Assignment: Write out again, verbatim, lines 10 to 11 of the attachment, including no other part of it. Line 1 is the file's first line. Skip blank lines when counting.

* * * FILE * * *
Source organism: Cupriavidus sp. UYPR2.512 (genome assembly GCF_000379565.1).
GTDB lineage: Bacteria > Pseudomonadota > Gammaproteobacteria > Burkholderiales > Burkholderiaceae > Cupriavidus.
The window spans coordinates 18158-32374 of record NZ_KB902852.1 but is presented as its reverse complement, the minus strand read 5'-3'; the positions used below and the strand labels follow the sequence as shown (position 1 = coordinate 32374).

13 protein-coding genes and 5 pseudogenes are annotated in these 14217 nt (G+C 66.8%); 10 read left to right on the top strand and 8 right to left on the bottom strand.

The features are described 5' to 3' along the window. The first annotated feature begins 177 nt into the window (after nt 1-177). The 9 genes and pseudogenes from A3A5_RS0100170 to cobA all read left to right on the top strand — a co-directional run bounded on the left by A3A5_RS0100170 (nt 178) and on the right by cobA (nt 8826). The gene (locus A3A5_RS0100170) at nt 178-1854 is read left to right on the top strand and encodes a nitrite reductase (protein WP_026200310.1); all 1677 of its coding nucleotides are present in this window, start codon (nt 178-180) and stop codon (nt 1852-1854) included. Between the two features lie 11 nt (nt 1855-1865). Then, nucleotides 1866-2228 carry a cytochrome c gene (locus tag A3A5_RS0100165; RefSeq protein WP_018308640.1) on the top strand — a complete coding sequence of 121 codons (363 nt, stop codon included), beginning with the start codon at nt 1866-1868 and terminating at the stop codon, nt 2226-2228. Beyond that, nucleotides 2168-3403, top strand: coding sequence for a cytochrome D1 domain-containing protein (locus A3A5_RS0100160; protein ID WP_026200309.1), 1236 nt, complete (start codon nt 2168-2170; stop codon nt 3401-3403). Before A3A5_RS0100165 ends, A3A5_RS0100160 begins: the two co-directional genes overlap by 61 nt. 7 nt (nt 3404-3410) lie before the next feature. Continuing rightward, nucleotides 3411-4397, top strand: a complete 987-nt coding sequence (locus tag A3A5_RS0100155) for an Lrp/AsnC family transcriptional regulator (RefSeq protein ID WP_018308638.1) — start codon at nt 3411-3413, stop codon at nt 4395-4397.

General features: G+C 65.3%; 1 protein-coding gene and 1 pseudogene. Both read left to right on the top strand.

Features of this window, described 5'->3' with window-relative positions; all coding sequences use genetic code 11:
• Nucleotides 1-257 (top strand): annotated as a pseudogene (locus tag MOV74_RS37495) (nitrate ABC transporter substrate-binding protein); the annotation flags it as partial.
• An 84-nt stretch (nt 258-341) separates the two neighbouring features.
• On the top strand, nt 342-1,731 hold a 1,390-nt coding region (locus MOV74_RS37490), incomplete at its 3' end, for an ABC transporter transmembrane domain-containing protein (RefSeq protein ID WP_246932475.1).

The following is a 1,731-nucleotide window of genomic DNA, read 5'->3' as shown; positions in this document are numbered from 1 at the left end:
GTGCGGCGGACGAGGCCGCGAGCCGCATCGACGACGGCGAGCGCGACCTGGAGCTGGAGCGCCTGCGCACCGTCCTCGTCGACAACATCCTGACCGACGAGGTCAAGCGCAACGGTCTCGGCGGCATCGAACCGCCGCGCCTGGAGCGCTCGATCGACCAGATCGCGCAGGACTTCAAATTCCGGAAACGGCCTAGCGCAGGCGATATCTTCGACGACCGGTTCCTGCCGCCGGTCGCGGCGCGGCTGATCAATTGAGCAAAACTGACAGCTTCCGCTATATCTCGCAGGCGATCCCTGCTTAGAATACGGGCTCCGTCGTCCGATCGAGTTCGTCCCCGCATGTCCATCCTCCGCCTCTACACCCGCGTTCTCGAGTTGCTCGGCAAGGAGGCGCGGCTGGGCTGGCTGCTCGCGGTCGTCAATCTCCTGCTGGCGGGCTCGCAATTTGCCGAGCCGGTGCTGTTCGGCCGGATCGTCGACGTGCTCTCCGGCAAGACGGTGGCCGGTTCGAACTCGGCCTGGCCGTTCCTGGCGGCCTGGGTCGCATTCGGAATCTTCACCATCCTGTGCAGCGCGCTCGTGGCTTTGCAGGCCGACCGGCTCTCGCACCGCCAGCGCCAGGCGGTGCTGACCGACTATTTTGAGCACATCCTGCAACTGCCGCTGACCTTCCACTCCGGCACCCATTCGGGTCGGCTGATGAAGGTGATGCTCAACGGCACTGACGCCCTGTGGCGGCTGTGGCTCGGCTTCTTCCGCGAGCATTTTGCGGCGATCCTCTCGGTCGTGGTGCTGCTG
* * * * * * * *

• On the top strand, nt 342-1,731 hold a 1,390-nt coding region (locus MOV74_RS37490), incomplete at its 3' end, for an ABC transporter transmembrane domain-containing protein (RefSeq protein ID WP_246932475.1).

The following is a 1,731-nucleotide window of genomic DNA, read 5'->3' as shown; positions in this document are numbered from 1 at the left end: